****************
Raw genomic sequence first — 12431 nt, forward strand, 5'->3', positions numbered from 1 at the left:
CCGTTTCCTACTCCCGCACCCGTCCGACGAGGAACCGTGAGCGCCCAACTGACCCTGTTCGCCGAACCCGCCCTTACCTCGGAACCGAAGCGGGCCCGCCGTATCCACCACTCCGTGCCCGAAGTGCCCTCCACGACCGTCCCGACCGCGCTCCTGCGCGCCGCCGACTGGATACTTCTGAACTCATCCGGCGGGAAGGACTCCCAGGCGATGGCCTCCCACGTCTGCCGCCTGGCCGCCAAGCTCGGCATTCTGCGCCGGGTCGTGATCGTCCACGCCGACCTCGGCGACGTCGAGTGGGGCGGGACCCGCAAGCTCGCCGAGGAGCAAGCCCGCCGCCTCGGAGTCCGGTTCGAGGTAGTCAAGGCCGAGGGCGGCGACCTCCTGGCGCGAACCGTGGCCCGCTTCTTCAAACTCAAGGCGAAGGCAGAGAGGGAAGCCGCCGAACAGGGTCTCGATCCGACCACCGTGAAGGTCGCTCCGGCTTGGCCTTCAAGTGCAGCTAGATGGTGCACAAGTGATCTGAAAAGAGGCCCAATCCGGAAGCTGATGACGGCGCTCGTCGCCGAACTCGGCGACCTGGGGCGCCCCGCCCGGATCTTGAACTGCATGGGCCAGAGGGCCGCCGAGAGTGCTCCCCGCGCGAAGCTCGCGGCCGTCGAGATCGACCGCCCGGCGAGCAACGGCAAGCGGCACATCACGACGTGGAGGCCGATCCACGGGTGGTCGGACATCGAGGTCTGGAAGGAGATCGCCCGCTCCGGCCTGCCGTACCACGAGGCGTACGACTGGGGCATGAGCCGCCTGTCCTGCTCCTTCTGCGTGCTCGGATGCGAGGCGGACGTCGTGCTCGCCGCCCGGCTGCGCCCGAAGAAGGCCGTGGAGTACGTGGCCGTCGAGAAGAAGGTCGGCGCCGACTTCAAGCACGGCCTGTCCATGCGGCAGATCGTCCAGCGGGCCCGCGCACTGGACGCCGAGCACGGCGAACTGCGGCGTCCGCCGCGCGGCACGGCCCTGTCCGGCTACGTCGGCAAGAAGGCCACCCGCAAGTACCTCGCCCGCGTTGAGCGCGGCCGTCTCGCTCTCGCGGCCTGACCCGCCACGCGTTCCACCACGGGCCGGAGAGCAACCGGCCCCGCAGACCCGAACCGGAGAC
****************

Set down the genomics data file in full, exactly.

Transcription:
Raw genomic sequence first — 12431 nt, forward strand, 5'->3', positions numbered from 1 at the left:
CCGTTTCCTACTCCCGCACCCGTCCGACGAGGAACCGTGAGCGCCCAACTGACCCTGTTCGCCGAACCCGCCCTTACCTCGGAACCGAAGCGGGCCCGCCGTATCCACCACTCCGTGCCCGAAGTGCCCTCCACGACCGTCCCGACCGCGCTCCTGCGCGCCGCCGACTGGATACTTCTGAACTCATCCGGCGGGAAGGACTCCCAGGCGATGGCCTCCCACGTCTGCCGCCTGGCCGCCAAGCTCGGCATTCTGCGCCGGGTCGTGATCGTCCACGCCGACCTCGGCGACGTCGAGTGGGGCGGGACCCGCAAGCTCGCCGAGGAGCAAGCCCGCCGCCTCGGAGTCCGGTTCGAGGTAGTCAAGGCCGAGGGCGGCGACCTCCTGGCGCGAACCGTGGCCCGCTTCTTCAAACTCAAGGCGAAGGCAGAGAGGGAAGCCGCCGAACAGGGTCTCGATCCGACCACCGTGAAGGTCGCTCCGGCTTGGCCTTCAAGTGCAGCTAGATGGTGCACAAGTGATCTGAAAAGAGGCCCAATCCGGAAGCTGATGACGGCGCTCGTCGCCGAACTCGGCGACCTGGGGCGCCCCGCCCGGATCTTGAACTGCATGGGCCAGAGGGCCGCCGAGAGTGCTCCCCGCGCGAAGCTCGCGGCCGTCGAGATCGACCGCCCGGCGAGCAACGGCAAGCGGCACATCACGACGTGGAGGCCGATCCACGGGTGGTCGGACATCGAGGTCTGGAAGGAGATCGCCCGCTCCGGCCTGCCGTACCACGAGGCGTACGACTGGGGCATGAGCCGCCTGTCCTGCTCCTTCTGCGTGCTCGGATGCGAGGCGGACGTCGTGCTCGCCGCCCGGCTGCGCCCGAAGAAGGCCGTGGAGTACGTGGCCGTCGAGAAGAAGGTCGGCGCCGACTTCAAGCACGGCCTGTCCATGCGGCAGATCGTCCAGCGGGCCCGCGCACTGGACGCCGAGCACGGCGAACTGCGGCGTCCGCCGCGCGGCACGGCCCTGTCCGGCTACGTCGGCAAGAAGGCCACCCGCAAGTACCTCGCCCGCGTTGAGCGCGGCCGTCTCGCTCTCGCGGCCTGACCCGCCACGCGTTCCACCACGGGCCGGAGAGCAACCGGCCCCGCAGACCCGAACCGGAGAC